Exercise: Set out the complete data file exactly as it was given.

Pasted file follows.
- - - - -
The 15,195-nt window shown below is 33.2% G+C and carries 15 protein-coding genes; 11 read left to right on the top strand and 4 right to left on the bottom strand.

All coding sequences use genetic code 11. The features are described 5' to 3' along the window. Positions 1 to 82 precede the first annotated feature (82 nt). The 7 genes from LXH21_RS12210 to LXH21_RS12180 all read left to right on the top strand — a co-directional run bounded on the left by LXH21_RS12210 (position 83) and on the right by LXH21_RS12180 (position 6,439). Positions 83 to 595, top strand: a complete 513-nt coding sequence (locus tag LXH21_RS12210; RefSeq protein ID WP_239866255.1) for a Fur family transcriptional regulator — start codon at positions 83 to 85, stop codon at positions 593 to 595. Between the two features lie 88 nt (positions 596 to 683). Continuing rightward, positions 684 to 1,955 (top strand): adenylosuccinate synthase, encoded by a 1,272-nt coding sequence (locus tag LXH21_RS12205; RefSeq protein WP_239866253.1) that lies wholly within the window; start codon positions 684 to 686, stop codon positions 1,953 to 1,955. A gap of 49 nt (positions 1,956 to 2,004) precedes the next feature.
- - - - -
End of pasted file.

The 15,195-nt window shown below is 33.2% G+C and carries 15 protein-coding genes; 11 read left to right on the top strand and 4 right to left on the bottom strand.

All coding sequences use genetic code 11. The features are described 5' to 3' along the window. Positions 1 to 82 precede the first annotated feature (82 nt). The 7 genes from LXH21_RS12210 to LXH21_RS12180 all read left to right on the top strand — a co-directional run bounded on the left by LXH21_RS12210 (position 83) and on the right by LXH21_RS12180 (position 6,439). Positions 83 to 595, top strand: a complete 513-nt coding sequence (locus tag LXH21_RS12210; RefSeq protein ID WP_239866255.1) for a Fur family transcriptional regulator — start codon at positions 83 to 85, stop codon at positions 593 to 595. Between the two features lie 88 nt (positions 596 to 683). Continuing rightward, positions 684 to 1,955 (top strand): adenylosuccinate synthase, encoded by a 1,272-nt coding sequence (locus tag LXH21_RS12205; RefSeq protein WP_239866253.1) that lies wholly within the window; start codon positions 684 to 686, stop codon positions 1,953 to 1,955. A gap of 49 nt (positions 1,956 to 2,004) precedes the next feature.